Charismatic leadership focuses on the attitude of team members toward the leader. The focus of the group is often more on the leader than the task. This can be problematic if the group is unable to accomplish tasks because the leader changes, is gone, or suddenly falls out of favor with the group.
Situational leadership is a flexible leadership style that allows the leader to change their style based on the situation, task, and group members. The leader gauges what kind of leadership traits are needed in that moment and adopts them. This leadership style allows the leader to adopt traits from many leadership styles at once.
Check Your Knowledge
Use the quiz below to check your understanding of this lesson’s content. You can take this quiz as many times as you like. Once you are finished taking the quiz, click on the “View questions” button to review the correct answers.
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A democratic leadership style makes decisions without input from group members.CorrectIncorrect
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A transactional leadership style focuses on inspiring and growing team members.CorrectIncorrect
Additional Resources and Readings
An article providing ways to spot a bad leader
A video explaining the difference between a manager and a leader
An article explaining some traits you can develop to become an effective leader
- autocratic leadershipa leadership style that has a tight grip on power in a group, ordering people to do tasks and taking little input from members of a team
- bureaucratic leadershipa style that uses rules and structures of power to accomplish tasks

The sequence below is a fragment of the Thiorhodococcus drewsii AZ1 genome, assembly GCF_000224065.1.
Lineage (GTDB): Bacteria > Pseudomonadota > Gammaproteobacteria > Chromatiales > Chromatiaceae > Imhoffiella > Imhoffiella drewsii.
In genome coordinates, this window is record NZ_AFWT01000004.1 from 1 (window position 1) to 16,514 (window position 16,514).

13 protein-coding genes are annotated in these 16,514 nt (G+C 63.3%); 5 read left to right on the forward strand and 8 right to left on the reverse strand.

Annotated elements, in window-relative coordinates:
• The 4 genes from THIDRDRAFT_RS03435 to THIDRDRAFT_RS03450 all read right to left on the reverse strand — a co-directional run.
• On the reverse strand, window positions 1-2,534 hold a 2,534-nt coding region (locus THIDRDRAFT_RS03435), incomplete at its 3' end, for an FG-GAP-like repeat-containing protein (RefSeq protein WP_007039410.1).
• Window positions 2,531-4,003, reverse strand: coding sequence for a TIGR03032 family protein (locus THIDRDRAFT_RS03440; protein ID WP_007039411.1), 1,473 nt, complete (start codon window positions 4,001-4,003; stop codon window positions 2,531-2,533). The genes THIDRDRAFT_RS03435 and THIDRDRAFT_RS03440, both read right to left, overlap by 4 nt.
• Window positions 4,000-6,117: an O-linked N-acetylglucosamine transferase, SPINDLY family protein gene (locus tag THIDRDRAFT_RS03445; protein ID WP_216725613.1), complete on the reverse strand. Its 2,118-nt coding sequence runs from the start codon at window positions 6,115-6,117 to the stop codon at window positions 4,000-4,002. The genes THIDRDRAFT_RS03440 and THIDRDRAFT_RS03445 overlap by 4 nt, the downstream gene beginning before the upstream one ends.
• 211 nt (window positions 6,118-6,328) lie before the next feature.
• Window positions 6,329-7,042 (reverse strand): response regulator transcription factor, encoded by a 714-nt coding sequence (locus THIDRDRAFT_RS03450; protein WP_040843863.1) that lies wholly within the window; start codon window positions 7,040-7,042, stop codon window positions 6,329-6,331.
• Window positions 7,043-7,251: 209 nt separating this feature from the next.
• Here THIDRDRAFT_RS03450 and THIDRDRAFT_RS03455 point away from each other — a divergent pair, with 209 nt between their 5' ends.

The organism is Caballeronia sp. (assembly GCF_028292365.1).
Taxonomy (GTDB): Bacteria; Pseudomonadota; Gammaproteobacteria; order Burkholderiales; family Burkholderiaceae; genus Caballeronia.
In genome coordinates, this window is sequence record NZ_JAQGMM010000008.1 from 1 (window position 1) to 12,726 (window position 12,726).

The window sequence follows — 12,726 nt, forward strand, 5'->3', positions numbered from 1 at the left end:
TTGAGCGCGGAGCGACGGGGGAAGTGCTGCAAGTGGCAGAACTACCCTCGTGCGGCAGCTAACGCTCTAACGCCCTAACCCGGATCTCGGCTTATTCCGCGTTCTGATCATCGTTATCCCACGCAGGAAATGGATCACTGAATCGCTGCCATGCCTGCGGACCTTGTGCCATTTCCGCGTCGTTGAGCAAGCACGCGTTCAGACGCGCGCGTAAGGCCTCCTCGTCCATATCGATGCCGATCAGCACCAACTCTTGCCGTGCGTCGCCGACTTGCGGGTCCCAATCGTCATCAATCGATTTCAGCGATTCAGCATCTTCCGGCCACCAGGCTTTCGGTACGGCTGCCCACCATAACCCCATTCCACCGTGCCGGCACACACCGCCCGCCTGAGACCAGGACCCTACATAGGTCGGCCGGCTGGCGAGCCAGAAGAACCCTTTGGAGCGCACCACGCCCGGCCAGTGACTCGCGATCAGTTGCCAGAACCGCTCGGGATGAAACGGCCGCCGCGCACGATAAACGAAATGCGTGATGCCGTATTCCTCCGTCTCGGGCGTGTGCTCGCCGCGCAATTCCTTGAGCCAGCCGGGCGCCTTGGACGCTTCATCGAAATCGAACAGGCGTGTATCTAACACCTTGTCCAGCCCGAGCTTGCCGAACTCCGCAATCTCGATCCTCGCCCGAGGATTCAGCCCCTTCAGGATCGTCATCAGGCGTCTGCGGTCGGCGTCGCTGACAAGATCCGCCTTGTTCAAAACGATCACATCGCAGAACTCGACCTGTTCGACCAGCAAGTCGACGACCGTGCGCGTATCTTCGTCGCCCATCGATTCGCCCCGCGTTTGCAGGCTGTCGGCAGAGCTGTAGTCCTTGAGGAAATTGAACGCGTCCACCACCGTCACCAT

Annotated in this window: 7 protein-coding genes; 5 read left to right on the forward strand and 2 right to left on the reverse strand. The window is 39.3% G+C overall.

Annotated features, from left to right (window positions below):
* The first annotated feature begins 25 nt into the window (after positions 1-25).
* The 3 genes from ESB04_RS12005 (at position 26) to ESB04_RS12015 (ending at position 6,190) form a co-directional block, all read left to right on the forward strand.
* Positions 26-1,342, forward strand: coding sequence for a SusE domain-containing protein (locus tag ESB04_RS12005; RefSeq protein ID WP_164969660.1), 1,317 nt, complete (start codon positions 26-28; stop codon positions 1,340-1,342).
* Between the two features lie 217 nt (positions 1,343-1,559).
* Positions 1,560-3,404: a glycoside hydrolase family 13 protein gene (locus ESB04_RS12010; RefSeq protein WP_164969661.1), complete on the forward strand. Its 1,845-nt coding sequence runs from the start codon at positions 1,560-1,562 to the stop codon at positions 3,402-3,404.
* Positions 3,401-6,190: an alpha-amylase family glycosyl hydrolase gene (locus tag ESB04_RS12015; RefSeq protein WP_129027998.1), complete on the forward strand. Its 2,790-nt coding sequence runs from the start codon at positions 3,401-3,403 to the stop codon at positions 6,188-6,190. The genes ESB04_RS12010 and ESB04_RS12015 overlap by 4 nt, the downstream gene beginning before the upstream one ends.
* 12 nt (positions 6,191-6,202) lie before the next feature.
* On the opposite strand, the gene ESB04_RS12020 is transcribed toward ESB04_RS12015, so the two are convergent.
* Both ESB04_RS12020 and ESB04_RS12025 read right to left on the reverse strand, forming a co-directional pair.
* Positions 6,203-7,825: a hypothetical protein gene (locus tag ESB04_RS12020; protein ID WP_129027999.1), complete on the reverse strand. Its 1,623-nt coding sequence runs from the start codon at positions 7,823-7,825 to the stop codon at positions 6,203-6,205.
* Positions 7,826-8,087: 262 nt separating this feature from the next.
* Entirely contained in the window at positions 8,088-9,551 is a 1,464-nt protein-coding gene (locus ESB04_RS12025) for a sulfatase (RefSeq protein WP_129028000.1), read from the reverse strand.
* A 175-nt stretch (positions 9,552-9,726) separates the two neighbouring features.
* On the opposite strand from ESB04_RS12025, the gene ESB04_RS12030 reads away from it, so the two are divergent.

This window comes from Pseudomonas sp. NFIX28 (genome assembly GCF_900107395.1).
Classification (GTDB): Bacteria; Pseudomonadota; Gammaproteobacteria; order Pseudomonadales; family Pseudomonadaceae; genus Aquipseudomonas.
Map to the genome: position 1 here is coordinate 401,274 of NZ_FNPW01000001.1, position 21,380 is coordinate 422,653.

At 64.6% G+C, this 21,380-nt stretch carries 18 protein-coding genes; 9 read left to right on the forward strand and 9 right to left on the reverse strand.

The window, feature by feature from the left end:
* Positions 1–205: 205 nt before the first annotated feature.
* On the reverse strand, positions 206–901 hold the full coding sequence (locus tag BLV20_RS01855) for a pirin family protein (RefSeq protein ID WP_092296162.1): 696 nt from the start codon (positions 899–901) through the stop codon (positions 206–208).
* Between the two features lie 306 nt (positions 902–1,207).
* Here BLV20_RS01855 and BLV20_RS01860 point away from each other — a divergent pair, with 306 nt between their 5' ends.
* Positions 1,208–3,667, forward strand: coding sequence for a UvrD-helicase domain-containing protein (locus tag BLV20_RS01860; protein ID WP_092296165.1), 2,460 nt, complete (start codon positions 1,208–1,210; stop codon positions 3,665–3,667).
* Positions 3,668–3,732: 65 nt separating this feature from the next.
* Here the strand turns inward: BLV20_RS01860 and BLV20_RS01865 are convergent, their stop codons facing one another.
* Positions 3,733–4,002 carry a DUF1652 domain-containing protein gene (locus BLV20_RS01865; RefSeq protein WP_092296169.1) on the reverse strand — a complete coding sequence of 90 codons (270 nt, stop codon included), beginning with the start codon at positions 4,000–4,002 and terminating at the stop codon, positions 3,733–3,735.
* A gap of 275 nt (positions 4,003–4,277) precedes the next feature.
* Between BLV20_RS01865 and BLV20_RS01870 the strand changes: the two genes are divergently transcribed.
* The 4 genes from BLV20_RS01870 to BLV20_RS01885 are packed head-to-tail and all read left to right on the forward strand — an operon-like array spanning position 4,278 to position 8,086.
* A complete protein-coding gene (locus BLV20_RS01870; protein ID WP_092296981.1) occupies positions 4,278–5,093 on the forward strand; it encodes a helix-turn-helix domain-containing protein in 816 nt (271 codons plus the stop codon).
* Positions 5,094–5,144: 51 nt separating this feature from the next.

- charismatic leadershipa leadership style that focuses on the attitude of team members toward the leader
- democratic leadershipa style that encourages input from team members
- effective leadershipthe act of leading a group to successfully accomplish the group’s goal
- laissez-faire leadershipa hands-off style of leadership that leaves team members to do their own thing at their own pace
- servant leadershipa leadership style that has the leader working alongside their team members to share the workload of the group
- situational leadershipa flexible leadership style that allows the leader to change their style based on the situation, task, and group members
- transactional leadershipa leadership style that focuses on having a clear chain of command and using rewards or punishments to get people to accomplish tasks
- transformational leadershipa leadership style that focuses on encouraging personal growth of team members and inspiring members to be and do their best
License and Citations
Authored and curated by Alexander Amos, Elizabeth Amos for The TEL Library. CC BY NC SA 4.0